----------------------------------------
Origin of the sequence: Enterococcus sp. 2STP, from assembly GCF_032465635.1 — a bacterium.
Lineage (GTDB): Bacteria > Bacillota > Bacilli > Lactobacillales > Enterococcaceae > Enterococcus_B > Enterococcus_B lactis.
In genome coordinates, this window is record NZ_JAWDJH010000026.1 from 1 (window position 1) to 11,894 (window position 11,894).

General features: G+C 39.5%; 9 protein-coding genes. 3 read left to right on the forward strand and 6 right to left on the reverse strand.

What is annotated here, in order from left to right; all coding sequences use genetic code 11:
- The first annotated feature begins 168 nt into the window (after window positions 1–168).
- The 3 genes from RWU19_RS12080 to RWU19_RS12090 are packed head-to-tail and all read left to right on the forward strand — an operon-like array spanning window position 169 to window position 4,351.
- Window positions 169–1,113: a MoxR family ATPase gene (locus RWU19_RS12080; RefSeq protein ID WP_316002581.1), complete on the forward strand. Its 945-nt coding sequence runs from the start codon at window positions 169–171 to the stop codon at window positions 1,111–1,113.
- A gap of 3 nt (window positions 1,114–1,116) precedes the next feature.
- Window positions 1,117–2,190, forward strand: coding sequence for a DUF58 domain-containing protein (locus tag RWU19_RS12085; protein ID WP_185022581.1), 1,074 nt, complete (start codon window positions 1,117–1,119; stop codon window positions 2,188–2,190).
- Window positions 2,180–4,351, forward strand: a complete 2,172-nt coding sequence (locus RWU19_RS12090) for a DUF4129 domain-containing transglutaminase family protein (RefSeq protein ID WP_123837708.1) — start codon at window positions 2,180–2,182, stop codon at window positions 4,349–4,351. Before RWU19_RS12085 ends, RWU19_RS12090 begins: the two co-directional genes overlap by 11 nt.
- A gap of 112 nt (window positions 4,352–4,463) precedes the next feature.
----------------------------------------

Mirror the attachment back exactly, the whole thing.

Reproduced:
Origin of the sequence: Enterococcus sp. 2STP, from assembly GCF_032465635.1 — a bacterium.
Lineage (GTDB): Bacteria > Bacillota > Bacilli > Lactobacillales > Enterococcaceae > Enterococcus_B > Enterococcus_B lactis.
In genome coordinates, this window is record NZ_JAWDJH010000026.1 from 1 (window position 1) to 11,894 (window position 11,894).

General features: G+C 39.5%; 9 protein-coding genes. 3 read left to right on the forward strand and 6 right to left on the reverse strand.

What is annotated here, in order from left to right; all coding sequences use genetic code 11:
- The first annotated feature begins 168 nt into the window (after window positions 1–168).
- The 3 genes from RWU19_RS12080 to RWU19_RS12090 are packed head-to-tail and all read left to right on the forward strand — an operon-like array spanning window position 169 to window position 4,351.
- Window positions 169–1,113: a MoxR family ATPase gene (locus RWU19_RS12080; RefSeq protein ID WP_316002581.1), complete on the forward strand. Its 945-nt coding sequence runs from the start codon at window positions 169–171 to the stop codon at window positions 1,111–1,113.
- A gap of 3 nt (window positions 1,114–1,116) precedes the next feature.
- Window positions 1,117–2,190, forward strand: coding sequence for a DUF58 domain-containing protein (locus tag RWU19_RS12085; protein ID WP_185022581.1), 1,074 nt, complete (start codon window positions 1,117–1,119; stop codon window positions 2,188–2,190).
- Window positions 2,180–4,351, forward strand: a complete 2,172-nt coding sequence (locus RWU19_RS12090) for a DUF4129 domain-containing transglutaminase family protein (RefSeq protein ID WP_123837708.1) — start codon at window positions 2,180–2,182, stop codon at window positions 4,349–4,351. Before RWU19_RS12085 ends, RWU19_RS12090 begins: the two co-directional genes overlap by 11 nt.
- A gap of 112 nt (window positions 4,352–4,463) precedes the next feature.